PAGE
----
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Casein Allergy Overview

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Milk or Casein Allergy Prevention

The best treatment for milk/casein allergy is prevention or avoidance. To prevent an allergic reaction to casein, you must follow a casein-free diet, avoiding all foods that contain milk or milk products.

Avoiding milk products involves more than just leaving the cheese off your sandwich. It may also mean leaving off the deli meat if it was cut with the same equipment used to slice the cheese. Even miniscule amounts of casein may be enough to trigger a reaction. In people who are allergic, the level of sensitivity varies from person to person. Some individuals might be able to tolerate small amounts of milk, especially if the milk is baked or cooked in items. However, for most individuals, strict avoidance is best since the amount of milk many not be consistent between products from different manufacturers or even between batches from the same manufacturer.

Giving up milk doesn't have to mean giving up calcium. Because even people who drink milk often don't get enough calcium in their diets, many other foods -- including juices, cereals, and rice and soy drinks -- are now enriched with calcium. Vegetables including kale, spinach, and broccoli are good sources of calcium as well.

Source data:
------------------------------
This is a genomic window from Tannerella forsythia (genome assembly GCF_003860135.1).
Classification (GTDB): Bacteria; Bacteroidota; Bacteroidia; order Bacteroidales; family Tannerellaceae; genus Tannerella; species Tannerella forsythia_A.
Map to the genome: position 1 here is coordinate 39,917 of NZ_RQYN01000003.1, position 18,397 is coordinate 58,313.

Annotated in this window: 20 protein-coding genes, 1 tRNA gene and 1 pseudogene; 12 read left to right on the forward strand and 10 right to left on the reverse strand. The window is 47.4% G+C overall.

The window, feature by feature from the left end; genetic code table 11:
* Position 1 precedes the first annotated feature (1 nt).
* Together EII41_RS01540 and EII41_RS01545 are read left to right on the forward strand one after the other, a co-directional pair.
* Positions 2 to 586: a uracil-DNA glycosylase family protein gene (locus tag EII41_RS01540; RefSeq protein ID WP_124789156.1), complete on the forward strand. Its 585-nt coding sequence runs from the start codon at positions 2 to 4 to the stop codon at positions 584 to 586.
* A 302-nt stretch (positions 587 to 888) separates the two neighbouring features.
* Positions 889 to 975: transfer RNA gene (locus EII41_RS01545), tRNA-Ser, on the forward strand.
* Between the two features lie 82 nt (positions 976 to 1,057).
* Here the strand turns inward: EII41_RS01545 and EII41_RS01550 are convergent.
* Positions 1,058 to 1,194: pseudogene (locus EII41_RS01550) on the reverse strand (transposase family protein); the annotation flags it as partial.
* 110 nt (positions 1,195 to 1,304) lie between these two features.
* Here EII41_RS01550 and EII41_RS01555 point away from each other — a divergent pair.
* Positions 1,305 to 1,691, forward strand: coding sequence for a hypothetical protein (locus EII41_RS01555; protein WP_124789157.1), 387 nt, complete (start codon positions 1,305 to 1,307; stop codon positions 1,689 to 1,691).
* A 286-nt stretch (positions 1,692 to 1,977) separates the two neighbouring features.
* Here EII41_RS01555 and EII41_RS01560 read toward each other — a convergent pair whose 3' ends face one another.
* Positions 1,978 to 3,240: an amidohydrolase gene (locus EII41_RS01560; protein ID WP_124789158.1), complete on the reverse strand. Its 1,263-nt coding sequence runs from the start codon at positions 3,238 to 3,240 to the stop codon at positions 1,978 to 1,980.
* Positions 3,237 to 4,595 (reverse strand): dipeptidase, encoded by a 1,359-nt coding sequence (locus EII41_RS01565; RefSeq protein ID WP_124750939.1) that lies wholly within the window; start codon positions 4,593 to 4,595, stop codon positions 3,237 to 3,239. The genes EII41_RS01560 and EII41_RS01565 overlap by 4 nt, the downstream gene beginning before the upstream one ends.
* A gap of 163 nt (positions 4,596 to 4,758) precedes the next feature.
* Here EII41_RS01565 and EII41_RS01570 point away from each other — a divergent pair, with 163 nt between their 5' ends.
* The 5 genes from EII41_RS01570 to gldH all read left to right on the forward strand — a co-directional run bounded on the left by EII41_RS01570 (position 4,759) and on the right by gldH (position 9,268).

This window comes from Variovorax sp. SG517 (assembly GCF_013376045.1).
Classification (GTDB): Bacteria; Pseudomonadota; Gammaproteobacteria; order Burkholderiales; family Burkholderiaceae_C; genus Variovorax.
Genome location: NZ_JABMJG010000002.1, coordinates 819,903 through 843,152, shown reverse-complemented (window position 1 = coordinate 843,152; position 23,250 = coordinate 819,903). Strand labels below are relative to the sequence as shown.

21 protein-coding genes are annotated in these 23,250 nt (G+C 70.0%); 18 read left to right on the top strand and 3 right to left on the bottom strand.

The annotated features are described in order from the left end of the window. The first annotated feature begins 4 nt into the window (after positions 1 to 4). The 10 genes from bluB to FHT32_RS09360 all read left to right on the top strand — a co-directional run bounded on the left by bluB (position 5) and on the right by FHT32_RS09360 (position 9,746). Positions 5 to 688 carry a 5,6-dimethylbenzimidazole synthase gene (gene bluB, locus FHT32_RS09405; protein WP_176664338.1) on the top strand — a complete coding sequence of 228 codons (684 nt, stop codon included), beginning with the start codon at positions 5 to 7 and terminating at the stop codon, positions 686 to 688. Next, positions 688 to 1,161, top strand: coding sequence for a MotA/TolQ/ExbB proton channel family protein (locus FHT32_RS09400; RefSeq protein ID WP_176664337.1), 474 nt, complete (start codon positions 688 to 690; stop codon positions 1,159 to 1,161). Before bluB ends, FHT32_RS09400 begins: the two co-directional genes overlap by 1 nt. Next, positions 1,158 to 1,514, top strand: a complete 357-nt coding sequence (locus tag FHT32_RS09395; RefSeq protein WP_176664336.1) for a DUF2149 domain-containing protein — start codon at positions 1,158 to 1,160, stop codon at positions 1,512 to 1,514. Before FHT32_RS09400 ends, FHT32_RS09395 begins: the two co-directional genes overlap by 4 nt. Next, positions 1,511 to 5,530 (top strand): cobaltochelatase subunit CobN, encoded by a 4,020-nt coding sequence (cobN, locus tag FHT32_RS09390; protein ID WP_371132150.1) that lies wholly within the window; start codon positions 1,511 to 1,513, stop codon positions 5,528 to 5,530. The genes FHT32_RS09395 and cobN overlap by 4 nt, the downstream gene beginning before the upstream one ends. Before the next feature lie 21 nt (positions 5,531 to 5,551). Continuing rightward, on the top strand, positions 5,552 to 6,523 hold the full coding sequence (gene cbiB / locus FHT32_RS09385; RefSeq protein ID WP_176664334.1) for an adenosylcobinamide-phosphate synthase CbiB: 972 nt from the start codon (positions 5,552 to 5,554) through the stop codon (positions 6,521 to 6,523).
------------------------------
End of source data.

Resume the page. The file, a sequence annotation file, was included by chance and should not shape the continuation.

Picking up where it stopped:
Whenever you're selecting packaged foods, always check the label for milk ingredients -- even with foods like luncheon meats and candy.

In addition to casein, ingredients and foods to watch for and avoid include:

  • Calcium casein, casein hydrolysate, magnesium casein, potassium casein, rennet casein, sodium casein
  • Dairy products like cheese, yogurt, milk, pudding
  • Butter, butter flavoring, butter fat
  • Lactalbumin, lactoalbumin phosphate, lactaglobulin, lactose
  • Margarine
  • Nondairy creamers
  • Whey, whey hydrolysate

For food products sold in the U.S., manufacturers now must list on the label whether a food contains any of the most common allergens. If a food contains casein, you should find words somewhere on the label such as: "contains milk ingredients," "made with milk ingredients," or "processed in a facility that also processes milk products."

Here are some more tips for casein-free eating:

  • Instead of ice cream, try fruit-flavored soy or rice-based frozen desserts, sorbets, and puddings.
  • Use vegetable margarine for cooking and to spread on toast.
  • Avoid foods fried in batter, which may contain milk. In some cases, foods fried in oil that has been used to fry something containing milk might be contaminated with small amounts of milk and can cause a reaction.
  • When eating out, ask the wait staff detailed questions about menu items.
  • Explore new foods like vanilla-flavored soy milk, which some people prefer to cow's milk.

It may be a challenge to eliminate all milk from your diet, but with a little effort you can still have proper nutrition with foods you enjoy.

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WebMD Medical Reference

Reviewed by Luqman Seidu, MD on August 05, 2012
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